Using Repetition to Help Your Child

Remember those movies your children wanted to watch over and over again? They watched them so many times that they quoted the lines as they watched the show…and kept quoting them after the show ended…and when asking to watch the show again. If you were like me, the movie became boring. But our children never seem to tire of watching the same thing over again. They watched it each time with the same zeal as the last time.

In fact, children love repetition. It provides them with a sense of predictability that anchors them in the safety of something they know in the midst of a complex world they are navigating for the first time. When parents establish rituals that assure predictability in a child’s world, their children flourish. Children experience an increased sense of security within the repetitive pattern of a ritual. They grow more confident within the safety of daily (AKA: repetitive) rituals. They also gain mastery over their environment and develop a greater sense of agency as a result. Even better, rituals are simple, everyday practices you can establish. (Read Add Meaning to Life by Building Routines for more.) For instance, here are a few rituals you can easily establish with your children.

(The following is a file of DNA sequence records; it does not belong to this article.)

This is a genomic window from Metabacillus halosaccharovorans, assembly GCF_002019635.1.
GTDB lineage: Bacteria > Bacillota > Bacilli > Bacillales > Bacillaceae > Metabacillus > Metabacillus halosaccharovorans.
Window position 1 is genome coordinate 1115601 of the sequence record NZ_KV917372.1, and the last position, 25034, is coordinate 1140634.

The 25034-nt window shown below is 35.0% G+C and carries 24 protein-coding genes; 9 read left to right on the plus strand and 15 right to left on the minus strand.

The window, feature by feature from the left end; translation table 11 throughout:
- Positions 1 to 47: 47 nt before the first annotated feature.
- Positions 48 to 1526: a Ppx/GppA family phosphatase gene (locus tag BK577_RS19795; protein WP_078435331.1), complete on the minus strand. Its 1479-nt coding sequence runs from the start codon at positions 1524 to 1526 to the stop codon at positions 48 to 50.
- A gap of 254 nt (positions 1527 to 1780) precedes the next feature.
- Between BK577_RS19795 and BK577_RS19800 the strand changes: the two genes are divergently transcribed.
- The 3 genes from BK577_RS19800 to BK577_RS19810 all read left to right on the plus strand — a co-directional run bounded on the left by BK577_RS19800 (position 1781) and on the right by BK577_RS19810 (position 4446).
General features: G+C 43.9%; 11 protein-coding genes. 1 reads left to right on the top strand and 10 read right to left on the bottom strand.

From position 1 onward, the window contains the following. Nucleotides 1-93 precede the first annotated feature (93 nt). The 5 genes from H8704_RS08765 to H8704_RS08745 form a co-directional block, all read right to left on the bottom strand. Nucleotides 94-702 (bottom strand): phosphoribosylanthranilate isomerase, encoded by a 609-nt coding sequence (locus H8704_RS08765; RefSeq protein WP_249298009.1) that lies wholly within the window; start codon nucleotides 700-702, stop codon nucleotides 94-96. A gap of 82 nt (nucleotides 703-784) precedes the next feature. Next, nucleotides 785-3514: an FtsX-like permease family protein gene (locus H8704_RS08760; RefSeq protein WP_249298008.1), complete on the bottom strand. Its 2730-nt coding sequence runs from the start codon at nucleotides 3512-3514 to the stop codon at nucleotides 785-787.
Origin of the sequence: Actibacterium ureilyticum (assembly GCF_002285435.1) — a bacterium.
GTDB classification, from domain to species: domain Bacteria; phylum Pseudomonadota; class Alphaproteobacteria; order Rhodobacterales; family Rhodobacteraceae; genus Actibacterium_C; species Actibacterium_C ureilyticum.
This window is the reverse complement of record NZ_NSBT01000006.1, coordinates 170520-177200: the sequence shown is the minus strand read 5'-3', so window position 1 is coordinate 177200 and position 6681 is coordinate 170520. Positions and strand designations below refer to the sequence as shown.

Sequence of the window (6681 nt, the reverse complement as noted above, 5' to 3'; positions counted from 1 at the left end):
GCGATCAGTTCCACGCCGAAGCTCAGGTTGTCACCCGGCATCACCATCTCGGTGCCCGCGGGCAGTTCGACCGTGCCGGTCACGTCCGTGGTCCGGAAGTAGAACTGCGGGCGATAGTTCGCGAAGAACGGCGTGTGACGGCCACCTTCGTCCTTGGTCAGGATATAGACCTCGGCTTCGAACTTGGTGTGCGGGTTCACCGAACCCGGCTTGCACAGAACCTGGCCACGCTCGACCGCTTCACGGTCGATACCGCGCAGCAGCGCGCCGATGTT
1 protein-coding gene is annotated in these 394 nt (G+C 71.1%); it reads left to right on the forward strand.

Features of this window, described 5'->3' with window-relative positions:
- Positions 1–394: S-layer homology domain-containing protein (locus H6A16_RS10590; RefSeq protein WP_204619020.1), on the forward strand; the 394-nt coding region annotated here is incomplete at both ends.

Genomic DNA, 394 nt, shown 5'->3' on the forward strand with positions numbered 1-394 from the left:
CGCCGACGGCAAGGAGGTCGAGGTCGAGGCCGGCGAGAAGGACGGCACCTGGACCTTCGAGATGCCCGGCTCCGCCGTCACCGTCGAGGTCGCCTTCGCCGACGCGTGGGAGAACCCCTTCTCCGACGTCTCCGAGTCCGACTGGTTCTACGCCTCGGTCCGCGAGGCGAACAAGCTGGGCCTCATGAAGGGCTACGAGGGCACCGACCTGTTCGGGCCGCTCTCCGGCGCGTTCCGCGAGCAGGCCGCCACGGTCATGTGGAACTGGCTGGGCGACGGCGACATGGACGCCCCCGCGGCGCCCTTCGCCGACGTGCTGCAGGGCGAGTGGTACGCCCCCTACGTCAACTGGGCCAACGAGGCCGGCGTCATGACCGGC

• Give your children a hug every night at bedtime.
  • Read to your child at bedtime.
  • Eat breakfast at the same every Saturday morning with your child.
  • Send your child a text every morning.
  • Schedule a regular outing with your child every week. (This is the best advice for dads…ever!)

These simple habits become repetitive rituals that reap huge dividends, like a stronger relationship with your child, a growing sense of agency and confidence in your child, and a greater tendency for your child to listen to you.

You can also establish rituals that build their sense of ability and family involvement. For instance, children love to work with their parent. Let them do so.

  • When you “work” to get dinner on the table, let them be involved. They can put the silverware on the table, cut the vegetables, or put ice in the glasses.
  • When you “work” to do the laundry, let them help throw clothes into the washer or dryer. Let them fold the socks.
  • As you clean the house, let them dust the end table or empty the dustpan into the
    trash.
  • See What is Scaffolding in Montessori and How We Can Apply It At Home for more ideas.

As your child matures, their tasks may become more complex. Still, they will be “working” with you. That’s the ritual: working side by side with mom and dad to complete meaningful tasks around our home.

The repetition of ritual is a beautiful thing for you and your child. They will help your family “run smoothly.” They will allow you to know one another better. They will build a stronger, more loving family. Get started today.

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